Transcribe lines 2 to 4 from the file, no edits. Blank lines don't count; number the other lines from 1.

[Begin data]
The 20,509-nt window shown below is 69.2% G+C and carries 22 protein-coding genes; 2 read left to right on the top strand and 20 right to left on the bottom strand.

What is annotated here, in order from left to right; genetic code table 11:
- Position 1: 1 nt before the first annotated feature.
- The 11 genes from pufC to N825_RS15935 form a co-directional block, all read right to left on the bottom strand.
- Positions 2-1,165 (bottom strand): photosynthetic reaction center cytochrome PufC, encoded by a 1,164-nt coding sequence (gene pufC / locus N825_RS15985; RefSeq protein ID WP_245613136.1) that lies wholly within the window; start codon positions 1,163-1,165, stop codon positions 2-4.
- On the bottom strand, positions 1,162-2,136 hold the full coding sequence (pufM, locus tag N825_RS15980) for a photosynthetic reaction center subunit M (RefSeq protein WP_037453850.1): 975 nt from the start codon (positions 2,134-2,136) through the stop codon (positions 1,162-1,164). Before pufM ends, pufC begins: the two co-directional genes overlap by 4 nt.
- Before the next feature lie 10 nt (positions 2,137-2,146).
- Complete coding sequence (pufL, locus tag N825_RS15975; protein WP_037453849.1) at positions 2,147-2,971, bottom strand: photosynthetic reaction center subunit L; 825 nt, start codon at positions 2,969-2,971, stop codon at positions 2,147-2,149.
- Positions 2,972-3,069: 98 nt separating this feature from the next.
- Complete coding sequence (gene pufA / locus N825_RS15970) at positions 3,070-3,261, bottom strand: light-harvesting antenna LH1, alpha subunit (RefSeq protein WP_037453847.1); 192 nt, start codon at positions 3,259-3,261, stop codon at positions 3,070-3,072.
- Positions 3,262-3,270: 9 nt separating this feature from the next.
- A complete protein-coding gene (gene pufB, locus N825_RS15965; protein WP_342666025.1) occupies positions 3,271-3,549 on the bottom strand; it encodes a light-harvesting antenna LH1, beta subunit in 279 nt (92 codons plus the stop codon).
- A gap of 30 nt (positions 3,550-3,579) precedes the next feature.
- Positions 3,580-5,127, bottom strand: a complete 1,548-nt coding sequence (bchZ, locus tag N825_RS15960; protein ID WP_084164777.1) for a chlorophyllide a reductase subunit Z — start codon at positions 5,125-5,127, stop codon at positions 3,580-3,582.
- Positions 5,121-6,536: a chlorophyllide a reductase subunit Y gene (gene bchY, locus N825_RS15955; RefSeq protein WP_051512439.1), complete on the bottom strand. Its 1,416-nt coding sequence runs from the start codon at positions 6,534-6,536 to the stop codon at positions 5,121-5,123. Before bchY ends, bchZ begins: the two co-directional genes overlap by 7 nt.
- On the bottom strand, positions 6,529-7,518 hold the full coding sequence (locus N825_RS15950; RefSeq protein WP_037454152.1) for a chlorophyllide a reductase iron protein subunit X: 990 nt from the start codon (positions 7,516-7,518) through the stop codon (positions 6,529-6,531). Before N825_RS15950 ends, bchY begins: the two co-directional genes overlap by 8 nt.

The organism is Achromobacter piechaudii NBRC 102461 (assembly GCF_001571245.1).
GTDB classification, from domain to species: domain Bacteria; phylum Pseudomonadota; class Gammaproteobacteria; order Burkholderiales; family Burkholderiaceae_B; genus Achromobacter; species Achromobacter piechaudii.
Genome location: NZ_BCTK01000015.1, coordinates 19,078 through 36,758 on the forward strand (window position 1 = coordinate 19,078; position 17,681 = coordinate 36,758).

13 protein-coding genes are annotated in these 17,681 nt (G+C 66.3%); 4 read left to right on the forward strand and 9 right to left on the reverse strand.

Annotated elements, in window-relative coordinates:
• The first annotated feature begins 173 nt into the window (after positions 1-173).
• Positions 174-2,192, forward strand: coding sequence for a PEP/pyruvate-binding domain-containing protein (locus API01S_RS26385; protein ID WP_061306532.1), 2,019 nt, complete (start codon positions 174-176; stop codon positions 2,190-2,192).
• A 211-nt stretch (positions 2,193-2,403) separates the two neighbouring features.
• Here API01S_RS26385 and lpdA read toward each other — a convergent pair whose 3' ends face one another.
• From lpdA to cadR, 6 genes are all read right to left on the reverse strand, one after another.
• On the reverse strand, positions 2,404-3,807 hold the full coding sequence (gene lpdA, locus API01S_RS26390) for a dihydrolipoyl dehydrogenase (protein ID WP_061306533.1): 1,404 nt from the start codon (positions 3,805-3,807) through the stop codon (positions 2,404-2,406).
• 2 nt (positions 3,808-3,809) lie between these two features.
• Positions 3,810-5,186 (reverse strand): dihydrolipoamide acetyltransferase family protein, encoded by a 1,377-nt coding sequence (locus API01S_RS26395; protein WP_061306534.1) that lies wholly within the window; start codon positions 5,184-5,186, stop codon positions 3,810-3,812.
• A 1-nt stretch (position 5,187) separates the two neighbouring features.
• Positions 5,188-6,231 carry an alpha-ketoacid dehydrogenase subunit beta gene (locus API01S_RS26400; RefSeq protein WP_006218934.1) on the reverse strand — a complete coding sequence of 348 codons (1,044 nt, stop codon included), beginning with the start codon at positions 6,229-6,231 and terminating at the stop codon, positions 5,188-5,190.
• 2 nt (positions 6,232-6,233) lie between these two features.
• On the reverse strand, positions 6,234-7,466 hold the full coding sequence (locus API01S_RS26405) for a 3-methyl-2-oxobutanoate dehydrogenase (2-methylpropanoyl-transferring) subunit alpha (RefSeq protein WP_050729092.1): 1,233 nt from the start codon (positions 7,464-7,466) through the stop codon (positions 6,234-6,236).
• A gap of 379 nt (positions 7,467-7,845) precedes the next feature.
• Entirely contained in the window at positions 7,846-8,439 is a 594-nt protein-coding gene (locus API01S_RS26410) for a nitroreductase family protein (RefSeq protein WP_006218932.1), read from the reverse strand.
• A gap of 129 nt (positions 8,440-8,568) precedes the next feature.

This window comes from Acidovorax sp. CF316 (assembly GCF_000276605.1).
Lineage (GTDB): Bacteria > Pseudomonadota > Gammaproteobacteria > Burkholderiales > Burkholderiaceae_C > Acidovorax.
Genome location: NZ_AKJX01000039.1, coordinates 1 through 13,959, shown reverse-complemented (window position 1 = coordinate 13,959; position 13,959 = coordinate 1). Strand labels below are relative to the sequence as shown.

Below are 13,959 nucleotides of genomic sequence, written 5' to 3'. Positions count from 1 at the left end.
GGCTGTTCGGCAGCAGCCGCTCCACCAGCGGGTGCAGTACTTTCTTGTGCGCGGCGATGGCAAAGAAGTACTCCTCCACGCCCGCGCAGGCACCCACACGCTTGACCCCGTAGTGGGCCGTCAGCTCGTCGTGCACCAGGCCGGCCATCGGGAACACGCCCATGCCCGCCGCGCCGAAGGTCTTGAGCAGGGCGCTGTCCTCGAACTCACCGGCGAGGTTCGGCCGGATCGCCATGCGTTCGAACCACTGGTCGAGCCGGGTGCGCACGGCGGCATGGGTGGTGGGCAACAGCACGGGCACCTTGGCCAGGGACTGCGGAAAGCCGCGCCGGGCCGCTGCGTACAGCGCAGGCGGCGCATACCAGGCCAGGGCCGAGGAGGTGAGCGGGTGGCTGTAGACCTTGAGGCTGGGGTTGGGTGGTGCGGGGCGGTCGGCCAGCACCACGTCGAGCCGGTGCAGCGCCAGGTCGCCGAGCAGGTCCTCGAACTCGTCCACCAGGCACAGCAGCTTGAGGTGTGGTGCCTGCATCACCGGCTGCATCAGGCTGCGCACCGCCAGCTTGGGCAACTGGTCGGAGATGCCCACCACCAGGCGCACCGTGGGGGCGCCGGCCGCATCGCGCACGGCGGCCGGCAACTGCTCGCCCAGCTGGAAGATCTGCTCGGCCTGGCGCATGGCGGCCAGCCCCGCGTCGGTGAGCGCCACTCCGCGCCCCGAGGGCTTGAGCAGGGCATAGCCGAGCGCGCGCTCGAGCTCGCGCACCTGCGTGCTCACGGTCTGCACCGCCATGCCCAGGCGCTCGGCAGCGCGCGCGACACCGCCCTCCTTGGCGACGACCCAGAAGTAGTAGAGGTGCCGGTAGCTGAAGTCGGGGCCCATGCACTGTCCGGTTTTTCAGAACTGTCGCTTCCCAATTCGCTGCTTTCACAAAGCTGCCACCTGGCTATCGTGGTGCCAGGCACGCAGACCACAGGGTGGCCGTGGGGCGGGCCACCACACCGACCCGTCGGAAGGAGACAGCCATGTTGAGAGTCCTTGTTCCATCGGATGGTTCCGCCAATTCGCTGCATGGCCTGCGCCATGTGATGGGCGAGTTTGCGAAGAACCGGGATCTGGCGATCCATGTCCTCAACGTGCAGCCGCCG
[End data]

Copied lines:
What is annotated here, in order from left to right; genetic code table 11:
- Position 1: 1 nt before the first annotated feature.
- The 11 genes from pufC to N825_RS15935 form a co-directional block, all read right to left on the bottom strand.